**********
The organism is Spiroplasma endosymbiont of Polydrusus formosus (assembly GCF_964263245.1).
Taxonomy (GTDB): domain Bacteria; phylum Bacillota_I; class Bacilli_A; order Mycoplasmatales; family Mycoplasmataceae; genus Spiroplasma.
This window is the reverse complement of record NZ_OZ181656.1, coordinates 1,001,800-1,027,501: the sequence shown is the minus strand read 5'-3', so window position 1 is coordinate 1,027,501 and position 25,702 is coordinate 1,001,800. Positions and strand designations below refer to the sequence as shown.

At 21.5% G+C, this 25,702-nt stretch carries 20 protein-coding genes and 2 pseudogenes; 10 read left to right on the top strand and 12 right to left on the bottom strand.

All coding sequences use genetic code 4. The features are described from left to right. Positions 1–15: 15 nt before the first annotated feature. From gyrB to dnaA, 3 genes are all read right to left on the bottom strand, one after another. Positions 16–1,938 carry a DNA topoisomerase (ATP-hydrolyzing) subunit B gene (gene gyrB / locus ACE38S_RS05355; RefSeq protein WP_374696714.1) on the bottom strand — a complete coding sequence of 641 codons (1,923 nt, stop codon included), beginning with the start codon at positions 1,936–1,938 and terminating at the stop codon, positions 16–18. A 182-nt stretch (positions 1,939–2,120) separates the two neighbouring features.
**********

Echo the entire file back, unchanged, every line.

The organism is Spiroplasma endosymbiont of Polydrusus formosus (assembly GCF_964263245.1).
Taxonomy (GTDB): domain Bacteria; phylum Bacillota_I; class Bacilli_A; order Mycoplasmatales; family Mycoplasmataceae; genus Spiroplasma.
This window is the reverse complement of record NZ_OZ181656.1, coordinates 1,001,800-1,027,501: the sequence shown is the minus strand read 5'-3', so window position 1 is coordinate 1,027,501 and position 25,702 is coordinate 1,001,800. Positions and strand designations below refer to the sequence as shown.

At 21.5% G+C, this 25,702-nt stretch carries 20 protein-coding genes and 2 pseudogenes; 10 read left to right on the top strand and 12 right to left on the bottom strand.

All coding sequences use genetic code 4. The features are described from left to right. Positions 1–15: 15 nt before the first annotated feature. From gyrB to dnaA, 3 genes are all read right to left on the bottom strand, one after another. Positions 16–1,938 carry a DNA topoisomerase (ATP-hydrolyzing) subunit B gene (gene gyrB / locus ACE38S_RS05355; RefSeq protein WP_374696714.1) on the bottom strand — a complete coding sequence of 641 codons (1,923 nt, stop codon included), beginning with the start codon at positions 1,936–1,938 and terminating at the stop codon, positions 16–18. A 182-nt stretch (positions 1,939–2,120) separates the two neighbouring features.